Can sed save its output to a file?

  • > can do it.

    echo "text" > file

    tee can do it.

    echo "test" | tee file 

    Can sed do it without using either of the above? Is it possible to save the output of a sed command to a file without using either > or tee?

    Please try to find the answer yourself before posting questions here. The first thing we ask of our users is to search and research before posting. All you needed to do was `sed '' file > newfile` and you would have seen that `>` can indeed be used with `sed` just like with any other program.

    That's still using the `>` operator. I was interested if there were a sed command that could be used instead. But I'll delete this question if it's so bad.

    Ah, right. OK, that's a very different question. Since you accepted the `sed -i` answer, I'll edit your question and clarify what you're after.

    I accepted "`sed `is not meant for data redirection as `tee` and `>` (are) meant to be".

  • ankidaemon

    ankidaemon Correct answer

    5 years ago

    tee and > can be used for data redirection because these are meant to be used for data redirection in linux.

    sed on the other hand is a stream editor. sed is not meant for data redirection as tee and > meant to be. However you can use conjunction of commands to do that.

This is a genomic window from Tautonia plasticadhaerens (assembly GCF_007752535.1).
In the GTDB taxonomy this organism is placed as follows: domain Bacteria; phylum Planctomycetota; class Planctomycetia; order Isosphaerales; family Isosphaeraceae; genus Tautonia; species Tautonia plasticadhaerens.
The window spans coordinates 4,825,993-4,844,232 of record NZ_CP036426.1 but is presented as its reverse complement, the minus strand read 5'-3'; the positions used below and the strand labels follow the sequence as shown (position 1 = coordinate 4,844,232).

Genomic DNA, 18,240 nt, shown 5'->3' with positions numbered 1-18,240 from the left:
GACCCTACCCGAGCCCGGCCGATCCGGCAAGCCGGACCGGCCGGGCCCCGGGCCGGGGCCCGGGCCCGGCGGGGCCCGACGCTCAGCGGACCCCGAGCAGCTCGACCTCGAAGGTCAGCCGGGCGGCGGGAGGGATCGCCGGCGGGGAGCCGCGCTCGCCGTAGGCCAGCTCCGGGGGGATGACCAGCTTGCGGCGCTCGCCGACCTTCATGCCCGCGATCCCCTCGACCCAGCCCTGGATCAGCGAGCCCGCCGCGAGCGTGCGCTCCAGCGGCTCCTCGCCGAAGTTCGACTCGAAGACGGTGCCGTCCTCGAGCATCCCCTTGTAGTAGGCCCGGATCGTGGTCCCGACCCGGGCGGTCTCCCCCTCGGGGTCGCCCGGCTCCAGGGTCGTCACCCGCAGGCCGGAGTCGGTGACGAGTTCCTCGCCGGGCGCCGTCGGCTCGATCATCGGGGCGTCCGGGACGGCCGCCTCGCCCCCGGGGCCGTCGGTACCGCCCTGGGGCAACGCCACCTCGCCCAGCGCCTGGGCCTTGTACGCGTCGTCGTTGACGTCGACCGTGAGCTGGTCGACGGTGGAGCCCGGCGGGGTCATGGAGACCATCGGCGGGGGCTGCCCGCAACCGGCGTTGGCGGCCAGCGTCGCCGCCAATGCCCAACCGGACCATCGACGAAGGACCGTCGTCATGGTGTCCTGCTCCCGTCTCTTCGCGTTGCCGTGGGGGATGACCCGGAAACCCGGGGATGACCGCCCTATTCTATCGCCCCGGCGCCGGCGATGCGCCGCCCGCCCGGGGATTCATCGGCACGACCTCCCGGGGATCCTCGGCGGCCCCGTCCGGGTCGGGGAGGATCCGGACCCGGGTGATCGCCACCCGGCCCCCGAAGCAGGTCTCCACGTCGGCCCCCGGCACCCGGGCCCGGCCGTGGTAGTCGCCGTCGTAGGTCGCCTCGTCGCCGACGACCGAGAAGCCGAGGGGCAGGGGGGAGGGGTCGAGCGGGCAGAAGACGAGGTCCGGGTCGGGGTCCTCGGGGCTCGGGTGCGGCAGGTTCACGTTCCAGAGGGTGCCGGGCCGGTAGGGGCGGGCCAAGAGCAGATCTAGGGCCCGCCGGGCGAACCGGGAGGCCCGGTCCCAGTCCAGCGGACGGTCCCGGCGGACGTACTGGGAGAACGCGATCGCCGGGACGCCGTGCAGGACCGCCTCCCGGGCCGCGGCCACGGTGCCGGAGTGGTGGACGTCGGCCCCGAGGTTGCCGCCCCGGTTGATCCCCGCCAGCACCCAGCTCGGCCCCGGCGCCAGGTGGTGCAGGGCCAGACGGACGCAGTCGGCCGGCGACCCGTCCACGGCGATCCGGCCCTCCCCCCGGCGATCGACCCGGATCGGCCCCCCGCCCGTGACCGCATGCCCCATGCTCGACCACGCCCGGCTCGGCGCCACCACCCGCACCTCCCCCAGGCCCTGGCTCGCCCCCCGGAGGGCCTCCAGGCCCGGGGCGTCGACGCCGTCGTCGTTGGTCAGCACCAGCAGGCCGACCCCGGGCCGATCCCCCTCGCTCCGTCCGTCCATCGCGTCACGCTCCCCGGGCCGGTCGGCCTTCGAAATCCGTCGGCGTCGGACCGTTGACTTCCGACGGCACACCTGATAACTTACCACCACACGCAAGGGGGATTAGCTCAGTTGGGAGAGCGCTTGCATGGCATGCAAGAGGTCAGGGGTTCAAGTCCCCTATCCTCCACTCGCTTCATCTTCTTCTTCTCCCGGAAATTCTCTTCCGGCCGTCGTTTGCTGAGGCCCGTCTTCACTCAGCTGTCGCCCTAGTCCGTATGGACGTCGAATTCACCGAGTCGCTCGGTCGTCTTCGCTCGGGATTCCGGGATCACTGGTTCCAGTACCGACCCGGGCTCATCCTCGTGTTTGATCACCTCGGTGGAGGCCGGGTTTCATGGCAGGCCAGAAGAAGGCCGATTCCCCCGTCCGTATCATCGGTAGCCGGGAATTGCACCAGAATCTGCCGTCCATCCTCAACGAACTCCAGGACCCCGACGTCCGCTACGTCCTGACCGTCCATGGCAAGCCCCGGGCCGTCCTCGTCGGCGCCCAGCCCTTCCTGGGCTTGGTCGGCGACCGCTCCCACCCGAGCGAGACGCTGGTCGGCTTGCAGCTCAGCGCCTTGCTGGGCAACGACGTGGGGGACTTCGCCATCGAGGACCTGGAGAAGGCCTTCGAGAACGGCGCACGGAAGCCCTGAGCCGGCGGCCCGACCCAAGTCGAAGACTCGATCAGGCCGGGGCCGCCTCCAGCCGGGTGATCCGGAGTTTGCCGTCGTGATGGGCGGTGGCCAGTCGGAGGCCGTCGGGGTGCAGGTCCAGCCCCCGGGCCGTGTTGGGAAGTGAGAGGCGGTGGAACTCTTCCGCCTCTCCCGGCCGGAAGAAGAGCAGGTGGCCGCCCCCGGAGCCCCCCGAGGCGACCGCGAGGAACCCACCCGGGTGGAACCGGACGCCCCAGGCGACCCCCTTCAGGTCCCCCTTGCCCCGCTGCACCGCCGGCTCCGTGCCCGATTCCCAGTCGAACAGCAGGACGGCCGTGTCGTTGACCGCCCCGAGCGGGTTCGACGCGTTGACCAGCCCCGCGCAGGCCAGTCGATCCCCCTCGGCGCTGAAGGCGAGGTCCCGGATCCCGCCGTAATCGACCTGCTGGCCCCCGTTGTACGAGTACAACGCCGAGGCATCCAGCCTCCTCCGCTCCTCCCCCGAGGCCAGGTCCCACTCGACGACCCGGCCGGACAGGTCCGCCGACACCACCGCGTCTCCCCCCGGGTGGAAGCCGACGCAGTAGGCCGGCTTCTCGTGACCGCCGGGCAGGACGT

use tee or > with sed

    sed 's/Hello/Hi/g' file-name | tee file


    sed 's/Hello/Hi/g' file-name > file

    use sed with -i option

    sed -i 's/Hello/Hi/g' file-name

    the last one does not redirect, instead it will make changes in the file itself.

    Thanks. You understood my question. So the answer is no. I thought `sed` on it's own maybe could do it, because it's also capable of creating backup files with the `-i.bak` option.

    Correct. Also -i.bak is not a fixed option, you can use any extension, which you would like your backup file to have. for ex. -i.log will also work. :)

    I just like to add that was actually looking for `echo "test" | dd of=file status=none`, suppressing an echo's output without using the obscure output redirection `2> /dev/null`, but instead asked for sed's limitations. I was really impressed by sed's abilities as it's capable of appending lines in file, giving me the impression that sed could do anything tee could do and more.

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